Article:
Located in the north-west of Belgium, Limburg is the smallest province in Belgium. With three districts, Hasselt, Maaseik and Tongeren, it enjoys a coastal climate and moderate temperatures. The region offers a number of rural areas where you can practice outdoor sports such as cycling or hiking, on the Campine moors for example, famous for its camping and picnic areas. The region is also home to one of the world's seven Trappist monasteries, which continues to brew local beer. Which has to be tasted for sure!
The Limburg road network is highly developed: the Antwerp-Liège motorway and the Brussels-Louvain motorway as well as the Albert Canal which connects the Meuse to the Scheldt and the Antwerp region to the Liège region, all make it possible to move around easily both in Limburg itself and outside the region. Likewise, the rail network from Hasselt links to Liège, Antwerp and Brussels.
With the Meuse running through it, this city is one of the two oldest cities in Belgium. A large antique market is held there on Sundays and you can explore its significant Roman excavations. Part of its walls date back to the Gallo-Roman period.
The Saint Catherine Beguin Convent was founded in the 13th century and is one of the oldest convents for the Beguin order in Flanders. The Gothic church and the small houses dotted along the alleys and small squares have been perfectly restored.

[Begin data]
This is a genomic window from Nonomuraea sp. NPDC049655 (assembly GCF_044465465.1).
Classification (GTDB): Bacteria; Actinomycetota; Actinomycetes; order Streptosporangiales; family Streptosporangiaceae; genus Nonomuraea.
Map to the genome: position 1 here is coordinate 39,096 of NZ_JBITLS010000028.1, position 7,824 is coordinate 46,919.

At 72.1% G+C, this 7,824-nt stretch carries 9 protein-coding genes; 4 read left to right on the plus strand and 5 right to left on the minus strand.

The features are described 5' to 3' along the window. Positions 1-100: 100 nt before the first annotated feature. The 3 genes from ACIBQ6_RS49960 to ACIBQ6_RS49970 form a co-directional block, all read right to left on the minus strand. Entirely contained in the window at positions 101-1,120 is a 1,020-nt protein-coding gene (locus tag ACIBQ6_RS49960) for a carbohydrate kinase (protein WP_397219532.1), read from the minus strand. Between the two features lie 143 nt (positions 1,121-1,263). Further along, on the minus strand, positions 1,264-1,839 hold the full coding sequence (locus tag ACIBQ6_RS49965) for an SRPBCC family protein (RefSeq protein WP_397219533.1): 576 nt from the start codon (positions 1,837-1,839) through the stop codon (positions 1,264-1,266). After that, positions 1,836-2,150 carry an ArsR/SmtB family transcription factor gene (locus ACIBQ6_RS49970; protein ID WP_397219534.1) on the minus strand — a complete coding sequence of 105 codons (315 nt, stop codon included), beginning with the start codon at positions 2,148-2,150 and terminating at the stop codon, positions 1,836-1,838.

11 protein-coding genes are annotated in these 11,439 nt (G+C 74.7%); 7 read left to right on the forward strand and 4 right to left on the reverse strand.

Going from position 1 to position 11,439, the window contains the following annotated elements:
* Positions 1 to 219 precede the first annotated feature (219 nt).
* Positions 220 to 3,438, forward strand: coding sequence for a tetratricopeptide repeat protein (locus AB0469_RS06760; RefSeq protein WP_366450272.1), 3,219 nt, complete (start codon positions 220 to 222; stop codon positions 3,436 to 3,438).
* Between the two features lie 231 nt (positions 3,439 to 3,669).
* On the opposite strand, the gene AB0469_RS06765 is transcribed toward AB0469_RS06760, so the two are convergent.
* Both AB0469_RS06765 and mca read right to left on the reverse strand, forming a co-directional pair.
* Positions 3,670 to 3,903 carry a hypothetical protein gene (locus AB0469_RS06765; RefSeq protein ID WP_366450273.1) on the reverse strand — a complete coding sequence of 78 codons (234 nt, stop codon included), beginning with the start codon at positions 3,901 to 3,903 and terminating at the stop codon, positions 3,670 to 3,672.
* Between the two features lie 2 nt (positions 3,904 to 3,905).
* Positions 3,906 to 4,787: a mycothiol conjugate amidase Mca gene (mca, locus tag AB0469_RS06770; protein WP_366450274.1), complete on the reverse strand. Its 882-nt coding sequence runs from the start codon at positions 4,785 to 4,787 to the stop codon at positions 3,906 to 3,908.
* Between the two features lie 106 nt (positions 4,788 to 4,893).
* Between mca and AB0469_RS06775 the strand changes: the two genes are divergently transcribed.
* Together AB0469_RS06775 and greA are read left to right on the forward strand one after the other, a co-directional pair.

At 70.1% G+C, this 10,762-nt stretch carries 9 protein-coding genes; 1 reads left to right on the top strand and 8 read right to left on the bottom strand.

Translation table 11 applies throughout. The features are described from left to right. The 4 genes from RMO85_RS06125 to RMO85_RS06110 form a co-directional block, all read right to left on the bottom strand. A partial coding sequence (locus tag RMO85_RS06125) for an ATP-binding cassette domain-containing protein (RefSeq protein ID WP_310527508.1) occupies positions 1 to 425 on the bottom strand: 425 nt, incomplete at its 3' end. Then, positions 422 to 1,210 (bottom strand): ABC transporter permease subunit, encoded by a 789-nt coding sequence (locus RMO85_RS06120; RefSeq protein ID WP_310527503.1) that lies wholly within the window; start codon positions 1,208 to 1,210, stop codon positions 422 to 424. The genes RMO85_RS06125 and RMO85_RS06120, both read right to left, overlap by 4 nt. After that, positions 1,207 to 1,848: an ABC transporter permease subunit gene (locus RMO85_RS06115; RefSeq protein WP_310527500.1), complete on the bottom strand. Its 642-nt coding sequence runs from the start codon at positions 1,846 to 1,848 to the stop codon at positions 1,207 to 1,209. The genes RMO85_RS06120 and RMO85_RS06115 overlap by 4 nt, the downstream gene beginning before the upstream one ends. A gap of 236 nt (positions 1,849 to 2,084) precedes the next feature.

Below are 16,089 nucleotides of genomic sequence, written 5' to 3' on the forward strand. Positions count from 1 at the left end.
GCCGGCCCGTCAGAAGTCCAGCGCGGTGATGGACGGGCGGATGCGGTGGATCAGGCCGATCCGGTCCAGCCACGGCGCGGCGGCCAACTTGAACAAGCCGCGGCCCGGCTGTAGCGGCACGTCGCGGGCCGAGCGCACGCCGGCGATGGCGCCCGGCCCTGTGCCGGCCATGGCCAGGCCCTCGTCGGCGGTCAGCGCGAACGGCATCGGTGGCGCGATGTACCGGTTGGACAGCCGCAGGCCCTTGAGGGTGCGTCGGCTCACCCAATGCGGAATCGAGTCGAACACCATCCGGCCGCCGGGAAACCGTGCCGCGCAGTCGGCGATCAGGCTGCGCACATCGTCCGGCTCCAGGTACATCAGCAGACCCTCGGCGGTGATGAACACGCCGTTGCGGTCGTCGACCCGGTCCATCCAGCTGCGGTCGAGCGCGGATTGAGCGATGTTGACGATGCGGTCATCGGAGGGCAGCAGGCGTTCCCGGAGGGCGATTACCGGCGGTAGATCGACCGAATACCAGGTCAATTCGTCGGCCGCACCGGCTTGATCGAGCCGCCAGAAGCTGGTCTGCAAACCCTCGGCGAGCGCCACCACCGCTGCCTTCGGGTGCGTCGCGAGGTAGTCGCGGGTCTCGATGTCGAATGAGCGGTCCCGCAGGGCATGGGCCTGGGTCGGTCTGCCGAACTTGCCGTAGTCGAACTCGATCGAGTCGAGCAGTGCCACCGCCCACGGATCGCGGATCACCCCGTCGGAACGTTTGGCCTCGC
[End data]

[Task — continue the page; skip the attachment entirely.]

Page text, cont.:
Capital of the province of Limburg, this city is also its industrial and commercial center. The outer ring road means the center is car-free, and the Boulevard, an inner ring road, means the shopping area is pedestrianized.
The beautiful historic buildings and the many shopping streets make for a charming city center, which attracts a lot of visitors. One of the city's main attractions is Europe's largest Japanese garden, home to a very popular annual European pop music festival.
It is nicknamed the "capital of taste" thanks to its local gin, the famous Holland Gin, and its many restaurants.
With Beringen, this is one of the most important cities in the Limburg region. Immediately after the First World War, large deposits of coal were discovered there. From being a small hamlet with a few thousand inhabitants, it saw its population grow and experienced a significant industrial boom. The old mines are also one of the city's tourist sites. The city turned to other industries after the mines closed. Today, the Ford Motors plant is the city's largest employer: out of Genk's 61,000 inhabitants, 5,000 work for Ford.
Genk is also home to the Bokrijk, a huge open-air museum which houses constructions from all over the Flemish Region, dating from the 17th to the19th century.
Limburg is therefore a booming province which offers many job opportunities, both in the automotive industry and in the service and chemical sectors. The languages spoken there are Flemish and the Limburg dialect.
Because it is so easy to travel around the region, you can be closer to work. And you should also remember that the registration fees to be paid when buying real estate is lower in Flanders than in Walloon.
If you would like to buy a property in the Limburg region, feel free to contact our agency for the region and come and discover our charming properties.